To the south-west of the sanctuary, the remains of a stadion, a race-course, were identified in 1960. It must be warned that the area is not prepared for tourists and that it is not possible to see both ends of the stadion from one single spot. The yayla cemetery takes up part of the eastern half, and many thorny bushes hide the area between the cemetery and the eastern end. To reach the western end about 300 meters south-west of the sanctuary one can proceed westwards along the path that runs immediately above the Temple Terrace for some 200 meters and then continue to the south-west along a straight path down the slope to the western end of the race course.

The retaining wall at the east end of the Stadion. View from the east.

One can also start from the main road, where a little over 300 meters to the west of the entrance to the site a wide stony path leads up towards the north; the middle part of the Stadion is reached after some 100 meters. The high retaining wall for the eastern end can be seen from the road, about 150 meters from the entrance to the site, and to reach this end it is perhaps best to try a direct approach from the road.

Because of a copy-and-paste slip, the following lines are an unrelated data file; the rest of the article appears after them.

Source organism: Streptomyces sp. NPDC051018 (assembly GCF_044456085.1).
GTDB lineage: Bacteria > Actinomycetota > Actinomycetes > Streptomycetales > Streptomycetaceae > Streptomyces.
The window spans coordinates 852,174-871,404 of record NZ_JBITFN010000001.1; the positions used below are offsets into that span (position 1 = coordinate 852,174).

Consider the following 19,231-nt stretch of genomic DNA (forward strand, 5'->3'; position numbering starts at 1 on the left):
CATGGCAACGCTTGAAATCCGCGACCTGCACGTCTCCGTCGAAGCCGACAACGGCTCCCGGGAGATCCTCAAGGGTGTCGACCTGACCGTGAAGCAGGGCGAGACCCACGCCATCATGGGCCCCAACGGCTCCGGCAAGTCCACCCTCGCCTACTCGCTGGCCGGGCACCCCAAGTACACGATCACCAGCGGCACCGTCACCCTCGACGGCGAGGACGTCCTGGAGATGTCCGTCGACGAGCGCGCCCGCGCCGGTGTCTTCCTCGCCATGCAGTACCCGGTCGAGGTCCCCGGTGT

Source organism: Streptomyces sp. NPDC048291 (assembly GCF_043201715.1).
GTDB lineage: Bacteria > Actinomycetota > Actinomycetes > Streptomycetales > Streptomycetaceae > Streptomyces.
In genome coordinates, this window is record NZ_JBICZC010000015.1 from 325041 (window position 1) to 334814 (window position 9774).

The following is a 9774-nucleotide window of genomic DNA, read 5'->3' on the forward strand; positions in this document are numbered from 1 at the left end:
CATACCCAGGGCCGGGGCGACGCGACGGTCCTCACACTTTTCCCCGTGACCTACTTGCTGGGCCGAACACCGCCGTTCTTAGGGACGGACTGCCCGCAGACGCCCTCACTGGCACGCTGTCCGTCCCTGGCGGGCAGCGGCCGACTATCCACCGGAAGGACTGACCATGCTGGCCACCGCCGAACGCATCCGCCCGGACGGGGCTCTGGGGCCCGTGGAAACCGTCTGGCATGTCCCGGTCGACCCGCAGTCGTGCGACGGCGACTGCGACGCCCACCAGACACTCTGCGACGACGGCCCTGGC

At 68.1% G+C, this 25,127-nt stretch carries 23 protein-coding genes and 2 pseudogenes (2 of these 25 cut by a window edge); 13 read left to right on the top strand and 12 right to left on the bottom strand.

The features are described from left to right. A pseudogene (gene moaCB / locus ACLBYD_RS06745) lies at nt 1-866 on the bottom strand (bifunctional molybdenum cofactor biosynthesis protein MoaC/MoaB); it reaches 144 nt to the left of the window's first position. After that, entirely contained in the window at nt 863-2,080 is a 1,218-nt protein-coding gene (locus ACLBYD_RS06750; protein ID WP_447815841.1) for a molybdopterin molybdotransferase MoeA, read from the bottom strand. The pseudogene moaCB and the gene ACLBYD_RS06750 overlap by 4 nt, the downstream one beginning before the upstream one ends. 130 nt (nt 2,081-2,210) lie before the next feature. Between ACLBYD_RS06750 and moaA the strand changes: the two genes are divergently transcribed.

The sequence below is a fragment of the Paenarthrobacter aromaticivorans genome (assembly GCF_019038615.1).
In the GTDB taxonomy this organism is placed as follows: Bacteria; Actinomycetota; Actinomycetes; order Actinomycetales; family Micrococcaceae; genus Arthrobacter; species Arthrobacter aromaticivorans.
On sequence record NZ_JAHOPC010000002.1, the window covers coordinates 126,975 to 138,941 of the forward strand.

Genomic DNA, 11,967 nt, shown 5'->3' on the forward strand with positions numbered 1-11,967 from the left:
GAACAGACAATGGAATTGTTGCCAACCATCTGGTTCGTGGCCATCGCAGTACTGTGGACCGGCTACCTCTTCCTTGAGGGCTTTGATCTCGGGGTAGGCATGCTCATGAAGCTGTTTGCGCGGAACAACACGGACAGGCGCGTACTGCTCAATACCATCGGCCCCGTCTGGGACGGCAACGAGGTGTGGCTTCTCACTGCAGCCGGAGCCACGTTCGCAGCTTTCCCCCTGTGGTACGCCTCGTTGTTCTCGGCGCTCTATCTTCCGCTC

Only the ends of the Stadion are relatively easy to find. A visit here could be worthwhile, however, since this is the only stadion in Anatolia where starting blocks have been found at both ends. The distance between them is just over 170 meters, but the distance is approximate, since the blocks have not remained in their original positions; almost all are lying upside down. There was probably space for 14 runners. On the northern side of the track there are traces of a few shallow rock-cut seats for spectators. As regards the date of the Stadion, it is probable that it began to be used towards the end of Maussollos’ reign in the 350’s BC, when the annual festival seems to have been extended from one or two days to four or five. At that time it is conceivable that athletic competitions were included in the festival.